11/15/06 — Duplin woman enters plea after giving friend lethal dose of prescription drugs

View Archive

Duplin woman enters plea after giving friend lethal dose of prescription drugs

By News-Argus Staff
Published in News on November 15, 2006 1:46 PM

KENANSVILLE -- A Duplin County woman pleaded guilty to involuntary manslaughter Tuesday in a case in which she provided a friend a fatal amount of painkillers.

Joan Celeste Fussell, 43, was sentenced to a minimum of 16 months and a maximum of 20 months in the July 2005 death of Glenda Lee, 54. The sentence was suspended for three years, and Ms. Fussell was placed under three years probation.

She had no prior criminal record.

Ms. Fussell pleaded guilty to providing the drug fentanyl to Mrs. Lee in an amount sufficient to cause her death.

According to evidence presented by prosecutors, Ms. Fussell went to Mrs. Lee's residence on July 17, 2005. Mrs. Lee had been suffering from migraine headaches and at the time was under a doctor's care.

Ms. Fussell had been prescribed the drug Actiq, a form of fentanyl, by a physician for an undisclosed medical problem. When she visited Mrs. Lee, she gave her several of the drug "lollipops" to help ease the pain from her headaches. She did not have authorization from a physician, but the two women had known each other since 1999 and had become close friends, lawyers said.

Mrs. Lee's death was determined to be the result of fentanyl toxicity, investigators testified.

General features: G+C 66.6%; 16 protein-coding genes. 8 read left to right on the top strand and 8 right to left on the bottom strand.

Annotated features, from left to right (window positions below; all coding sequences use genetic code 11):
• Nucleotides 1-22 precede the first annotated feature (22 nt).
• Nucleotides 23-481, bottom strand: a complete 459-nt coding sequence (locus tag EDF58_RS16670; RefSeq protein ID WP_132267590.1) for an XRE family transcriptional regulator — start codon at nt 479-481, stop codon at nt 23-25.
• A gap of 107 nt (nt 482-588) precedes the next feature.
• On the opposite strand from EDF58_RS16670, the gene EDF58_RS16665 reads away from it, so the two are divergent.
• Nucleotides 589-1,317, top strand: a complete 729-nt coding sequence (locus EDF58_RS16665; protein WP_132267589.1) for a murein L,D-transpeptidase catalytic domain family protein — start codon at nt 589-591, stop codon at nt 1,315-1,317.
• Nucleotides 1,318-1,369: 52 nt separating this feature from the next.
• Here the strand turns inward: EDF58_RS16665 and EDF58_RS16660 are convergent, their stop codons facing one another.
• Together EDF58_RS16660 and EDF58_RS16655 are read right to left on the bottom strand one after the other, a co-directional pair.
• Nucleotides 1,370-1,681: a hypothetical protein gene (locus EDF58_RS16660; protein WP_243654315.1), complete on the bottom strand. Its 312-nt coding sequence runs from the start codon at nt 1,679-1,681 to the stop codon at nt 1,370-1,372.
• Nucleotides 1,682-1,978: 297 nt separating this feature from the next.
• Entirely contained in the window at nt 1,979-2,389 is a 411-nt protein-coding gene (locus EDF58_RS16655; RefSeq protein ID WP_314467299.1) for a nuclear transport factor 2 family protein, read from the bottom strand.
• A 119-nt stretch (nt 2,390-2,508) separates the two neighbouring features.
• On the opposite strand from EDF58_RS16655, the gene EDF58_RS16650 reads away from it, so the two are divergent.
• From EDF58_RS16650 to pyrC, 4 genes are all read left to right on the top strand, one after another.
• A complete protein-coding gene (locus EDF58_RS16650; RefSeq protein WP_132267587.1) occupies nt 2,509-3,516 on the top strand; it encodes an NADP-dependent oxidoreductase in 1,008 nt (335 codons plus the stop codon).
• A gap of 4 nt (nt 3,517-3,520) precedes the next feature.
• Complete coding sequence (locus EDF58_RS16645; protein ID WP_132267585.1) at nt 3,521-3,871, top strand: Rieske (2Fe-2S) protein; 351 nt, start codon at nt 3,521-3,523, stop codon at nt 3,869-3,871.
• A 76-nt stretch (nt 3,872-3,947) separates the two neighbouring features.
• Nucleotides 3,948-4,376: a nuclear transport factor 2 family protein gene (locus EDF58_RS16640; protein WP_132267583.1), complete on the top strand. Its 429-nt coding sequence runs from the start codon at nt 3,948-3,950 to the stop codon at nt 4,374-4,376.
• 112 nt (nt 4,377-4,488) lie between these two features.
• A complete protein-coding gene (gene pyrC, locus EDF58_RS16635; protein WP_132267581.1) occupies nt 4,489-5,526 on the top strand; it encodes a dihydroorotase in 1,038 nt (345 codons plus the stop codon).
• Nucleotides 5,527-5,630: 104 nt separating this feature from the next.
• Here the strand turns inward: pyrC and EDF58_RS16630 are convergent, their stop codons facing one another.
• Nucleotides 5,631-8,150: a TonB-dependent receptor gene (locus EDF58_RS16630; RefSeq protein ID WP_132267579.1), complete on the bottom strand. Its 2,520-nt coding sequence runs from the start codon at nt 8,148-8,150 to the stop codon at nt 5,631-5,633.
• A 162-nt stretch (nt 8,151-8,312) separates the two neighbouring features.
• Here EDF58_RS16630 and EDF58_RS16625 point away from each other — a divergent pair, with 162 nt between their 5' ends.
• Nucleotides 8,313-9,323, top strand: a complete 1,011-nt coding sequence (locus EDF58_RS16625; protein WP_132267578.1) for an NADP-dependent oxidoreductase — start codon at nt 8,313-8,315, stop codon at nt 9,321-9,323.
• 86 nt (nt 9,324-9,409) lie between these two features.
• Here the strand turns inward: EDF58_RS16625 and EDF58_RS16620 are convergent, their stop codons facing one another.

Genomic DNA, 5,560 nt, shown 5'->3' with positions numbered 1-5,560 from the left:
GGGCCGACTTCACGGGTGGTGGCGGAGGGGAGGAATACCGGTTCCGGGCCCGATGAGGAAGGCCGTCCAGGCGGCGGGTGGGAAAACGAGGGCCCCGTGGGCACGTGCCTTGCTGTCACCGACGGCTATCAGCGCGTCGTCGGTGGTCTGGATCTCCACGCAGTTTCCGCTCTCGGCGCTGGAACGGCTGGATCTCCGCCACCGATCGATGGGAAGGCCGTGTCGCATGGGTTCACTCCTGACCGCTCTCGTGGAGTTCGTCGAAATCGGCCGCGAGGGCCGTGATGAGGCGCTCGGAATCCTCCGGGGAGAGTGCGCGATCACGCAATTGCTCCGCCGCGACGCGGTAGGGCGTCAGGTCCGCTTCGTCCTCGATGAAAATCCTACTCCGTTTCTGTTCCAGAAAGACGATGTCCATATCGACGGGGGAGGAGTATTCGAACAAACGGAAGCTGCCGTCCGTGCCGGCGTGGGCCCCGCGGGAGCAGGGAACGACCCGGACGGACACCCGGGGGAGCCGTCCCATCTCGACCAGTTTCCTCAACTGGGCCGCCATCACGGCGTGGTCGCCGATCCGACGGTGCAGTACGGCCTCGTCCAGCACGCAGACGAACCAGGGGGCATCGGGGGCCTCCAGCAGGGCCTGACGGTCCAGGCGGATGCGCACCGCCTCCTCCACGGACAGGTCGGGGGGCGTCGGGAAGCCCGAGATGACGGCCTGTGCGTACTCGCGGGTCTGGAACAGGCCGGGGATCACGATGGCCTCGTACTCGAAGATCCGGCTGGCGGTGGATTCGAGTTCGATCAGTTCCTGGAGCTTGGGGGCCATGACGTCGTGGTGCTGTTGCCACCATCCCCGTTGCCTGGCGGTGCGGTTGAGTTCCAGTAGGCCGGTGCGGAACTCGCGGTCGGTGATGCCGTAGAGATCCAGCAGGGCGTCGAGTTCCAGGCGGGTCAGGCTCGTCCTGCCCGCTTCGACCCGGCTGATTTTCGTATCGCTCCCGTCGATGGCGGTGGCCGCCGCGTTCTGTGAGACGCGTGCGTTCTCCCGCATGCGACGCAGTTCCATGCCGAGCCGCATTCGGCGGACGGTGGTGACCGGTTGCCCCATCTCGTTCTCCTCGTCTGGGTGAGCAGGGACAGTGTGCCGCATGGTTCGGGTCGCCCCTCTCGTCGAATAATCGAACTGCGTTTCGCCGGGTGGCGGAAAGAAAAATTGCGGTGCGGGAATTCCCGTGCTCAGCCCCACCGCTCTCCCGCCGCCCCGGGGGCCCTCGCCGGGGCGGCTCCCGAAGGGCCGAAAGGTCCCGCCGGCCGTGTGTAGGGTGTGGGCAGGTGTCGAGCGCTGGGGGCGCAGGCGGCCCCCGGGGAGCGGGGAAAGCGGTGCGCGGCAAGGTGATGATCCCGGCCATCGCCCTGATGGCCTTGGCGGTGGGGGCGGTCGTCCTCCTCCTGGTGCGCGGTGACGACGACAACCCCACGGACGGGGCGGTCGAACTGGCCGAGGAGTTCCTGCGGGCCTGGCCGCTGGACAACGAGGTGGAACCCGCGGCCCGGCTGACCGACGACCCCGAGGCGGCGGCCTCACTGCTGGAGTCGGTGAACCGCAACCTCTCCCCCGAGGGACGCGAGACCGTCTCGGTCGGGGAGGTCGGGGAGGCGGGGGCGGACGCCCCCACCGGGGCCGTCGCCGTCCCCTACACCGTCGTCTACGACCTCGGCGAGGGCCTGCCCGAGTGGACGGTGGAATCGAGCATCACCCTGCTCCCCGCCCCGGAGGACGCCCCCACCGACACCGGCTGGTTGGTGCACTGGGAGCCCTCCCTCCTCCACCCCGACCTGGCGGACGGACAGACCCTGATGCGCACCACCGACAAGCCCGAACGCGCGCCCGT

During her testimony, Ms. Fussell said she knew at the time that she should not have given Mrs. Lee drugs from her prescription, but that she simply wanted to help a suffering friend.

During the sentencing, Mrs. Lee's husband, Brentwood Lee, told the court he had forgiven Ms. Fussell and that he did not want her to receive an active prison sentence.

Prosecutors agreed.

"This was a difficult case, in light of the circumstances surrounding the death of Glenda Lee. The court commented that this was a case of killing someone with kindness," Duplin District Dewey Hudson said. "However, although there was no evidence of malice, there did exist sufficient evidence of thoughtless disregard for the consequences of providing fentanyl to Mrs. Lee.

"A plea of involuntary manslaughter should send a message to the community that one who is prescribed drugs by a physician should not under any circumstances provide those drugs to another individual."